“A colleague with a digital mindset shares ideas, uses the right tools for the right challenges, is present on social networks, asks and answers questions, etc. etc. For most participants, a digital mindset had little to do with digital tools and much more with a 21st century way of working: open, collaborative, lean, proactive…”

The Thinker by Dano, on Flickr
Creative Commons Creative Commons Attribution 2.0 Generic License   by  Dano 

This encapsulates my motives behind the social media and digital training programmes I ran while working at the universities of Warwick and Oxford. I wasn’t trying to get my colleagues to begin using a wide variety of digital tools, I was trying to get them to:

  • think in new ways about the way they work
  • evaluate the technologies and tools available
  • be open to changes
  • find solutions to problems
  • collaborate and share

If they found tools to help them do this, then that was a bonus.

I’ve been wondering what the purpose of this blog is. Does it matter that the context has shifted over the years, through the different phases of my career – from libraries, to learning technologies and now websites? While writing this post, it has become clear to me that this is a space for me to share things (mostly digital) that I find interesting, or useful, that I think you will find interesting, or useful, too. Nothing has changed there. That the context is different doesn’t matter much. The digital mindset is relevant in all aspects of our lives.

Content strategy at a micro scale

Notes from Clara Guasch’s talk at Congility 2014, Content strategy at a micro scale.

Having focussed on the importance of content strategies for small companies, at the end of her talk Clara was keen to know:

‘Was any of it at all useful to people in large organisations?’

The resounding answer from the audience was yes. And here’s why.

Clara started with another great analogy:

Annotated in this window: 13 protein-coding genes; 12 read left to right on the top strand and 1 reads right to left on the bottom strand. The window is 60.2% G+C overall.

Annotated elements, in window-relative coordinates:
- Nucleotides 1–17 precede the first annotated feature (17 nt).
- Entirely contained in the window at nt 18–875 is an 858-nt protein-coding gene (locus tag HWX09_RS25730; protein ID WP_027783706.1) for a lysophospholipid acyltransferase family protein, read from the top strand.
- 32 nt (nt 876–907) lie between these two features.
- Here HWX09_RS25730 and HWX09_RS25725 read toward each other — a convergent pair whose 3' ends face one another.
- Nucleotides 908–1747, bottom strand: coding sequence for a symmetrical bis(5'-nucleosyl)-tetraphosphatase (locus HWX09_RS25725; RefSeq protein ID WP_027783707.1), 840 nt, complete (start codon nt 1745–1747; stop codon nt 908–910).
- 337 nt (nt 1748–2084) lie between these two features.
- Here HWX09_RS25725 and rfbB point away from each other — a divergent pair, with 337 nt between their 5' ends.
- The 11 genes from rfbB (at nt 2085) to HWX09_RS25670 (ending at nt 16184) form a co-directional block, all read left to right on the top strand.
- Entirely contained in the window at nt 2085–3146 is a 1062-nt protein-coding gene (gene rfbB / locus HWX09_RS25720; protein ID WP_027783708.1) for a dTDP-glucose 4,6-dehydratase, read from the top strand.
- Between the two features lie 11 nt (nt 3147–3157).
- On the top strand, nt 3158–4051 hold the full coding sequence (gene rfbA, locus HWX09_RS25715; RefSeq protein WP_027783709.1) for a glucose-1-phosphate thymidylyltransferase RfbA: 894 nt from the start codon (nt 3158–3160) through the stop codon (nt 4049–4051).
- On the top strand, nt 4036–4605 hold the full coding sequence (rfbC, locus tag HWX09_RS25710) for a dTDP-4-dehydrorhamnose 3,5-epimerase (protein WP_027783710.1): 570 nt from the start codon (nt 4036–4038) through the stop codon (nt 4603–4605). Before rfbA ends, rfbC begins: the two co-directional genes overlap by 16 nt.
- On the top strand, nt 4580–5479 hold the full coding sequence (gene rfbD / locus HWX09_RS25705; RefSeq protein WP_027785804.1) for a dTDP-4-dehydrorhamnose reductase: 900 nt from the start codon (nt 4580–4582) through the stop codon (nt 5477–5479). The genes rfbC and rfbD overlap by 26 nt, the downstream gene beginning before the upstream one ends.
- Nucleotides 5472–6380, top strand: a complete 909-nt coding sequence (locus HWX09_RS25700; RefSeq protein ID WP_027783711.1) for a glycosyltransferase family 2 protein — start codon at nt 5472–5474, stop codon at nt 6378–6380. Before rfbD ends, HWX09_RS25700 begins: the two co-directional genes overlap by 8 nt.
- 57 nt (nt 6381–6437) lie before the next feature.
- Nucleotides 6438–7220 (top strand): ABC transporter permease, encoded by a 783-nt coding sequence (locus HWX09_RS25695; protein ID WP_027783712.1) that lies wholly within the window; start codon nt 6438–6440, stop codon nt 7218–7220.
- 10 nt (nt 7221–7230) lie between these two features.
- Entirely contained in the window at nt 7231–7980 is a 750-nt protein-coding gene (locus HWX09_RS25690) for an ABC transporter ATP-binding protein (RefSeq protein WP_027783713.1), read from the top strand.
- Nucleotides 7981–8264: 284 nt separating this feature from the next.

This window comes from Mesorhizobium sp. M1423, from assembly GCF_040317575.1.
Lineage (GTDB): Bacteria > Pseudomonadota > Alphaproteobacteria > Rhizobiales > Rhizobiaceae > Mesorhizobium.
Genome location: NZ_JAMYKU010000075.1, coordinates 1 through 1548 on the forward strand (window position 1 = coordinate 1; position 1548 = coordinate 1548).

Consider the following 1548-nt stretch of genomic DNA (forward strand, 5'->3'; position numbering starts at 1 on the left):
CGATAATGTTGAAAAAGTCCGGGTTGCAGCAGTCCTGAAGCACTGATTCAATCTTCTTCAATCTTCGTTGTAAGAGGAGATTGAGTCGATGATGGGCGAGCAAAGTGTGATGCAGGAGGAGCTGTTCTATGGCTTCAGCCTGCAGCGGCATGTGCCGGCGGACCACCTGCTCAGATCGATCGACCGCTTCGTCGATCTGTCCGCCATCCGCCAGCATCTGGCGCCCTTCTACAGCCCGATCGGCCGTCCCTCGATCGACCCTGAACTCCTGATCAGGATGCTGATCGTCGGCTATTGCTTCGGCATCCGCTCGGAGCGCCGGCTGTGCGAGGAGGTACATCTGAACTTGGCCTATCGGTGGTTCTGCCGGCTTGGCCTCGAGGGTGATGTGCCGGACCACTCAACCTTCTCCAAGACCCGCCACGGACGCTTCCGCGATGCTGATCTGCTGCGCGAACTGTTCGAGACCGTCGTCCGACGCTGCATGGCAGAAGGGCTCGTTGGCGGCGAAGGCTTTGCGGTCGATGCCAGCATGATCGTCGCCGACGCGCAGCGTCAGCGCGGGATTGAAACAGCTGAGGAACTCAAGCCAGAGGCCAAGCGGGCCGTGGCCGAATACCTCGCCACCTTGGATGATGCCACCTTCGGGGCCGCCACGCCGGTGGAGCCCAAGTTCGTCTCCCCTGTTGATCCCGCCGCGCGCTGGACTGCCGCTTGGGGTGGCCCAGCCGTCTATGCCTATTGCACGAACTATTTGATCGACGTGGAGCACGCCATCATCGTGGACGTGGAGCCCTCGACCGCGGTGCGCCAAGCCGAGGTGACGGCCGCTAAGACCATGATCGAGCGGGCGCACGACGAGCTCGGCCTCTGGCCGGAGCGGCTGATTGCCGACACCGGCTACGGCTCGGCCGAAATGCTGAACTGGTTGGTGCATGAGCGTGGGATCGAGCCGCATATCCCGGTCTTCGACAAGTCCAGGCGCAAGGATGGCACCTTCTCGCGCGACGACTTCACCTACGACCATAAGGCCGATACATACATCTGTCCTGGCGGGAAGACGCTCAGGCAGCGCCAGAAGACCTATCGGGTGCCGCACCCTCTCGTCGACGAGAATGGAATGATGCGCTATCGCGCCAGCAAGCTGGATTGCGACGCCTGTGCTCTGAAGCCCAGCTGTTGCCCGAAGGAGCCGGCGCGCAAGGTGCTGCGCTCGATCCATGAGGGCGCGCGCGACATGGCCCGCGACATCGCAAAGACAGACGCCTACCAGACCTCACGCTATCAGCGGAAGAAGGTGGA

We really don’t think about the risks associated with publishing bad content. It can damage your reputation and with that lose you customers. I can’t tell you how many times I’ve chosen between two companies (who otherwise seem equal) based on the quality of their web presence.

This tweet summarising one of Clara’s key points presents a question we should be asking anyone who produces content for our website:

Going back to Mike Atherton’s keynote, these key messages are the benefits we sell to our customers – what do we have that will make them better versions of themselves?

Your key messages are one of four things you need to identify to produce useful content:

  1. key messages
  2. your identity
  3. goals
  4. user needs

A major take away from this presentation for me was something that Clara identified towards the end of the presentation:

Content strategy goes beyond the website; it benefits the business as a whole.

As you develop a strategy of any kind it forces you to think about all areas of your work. It prompts you to ask big questions – what are you trying to achieve, what is the context you’re working in, what are the barriers – gives you perspective and clarity, and can identify areas where further work is needed.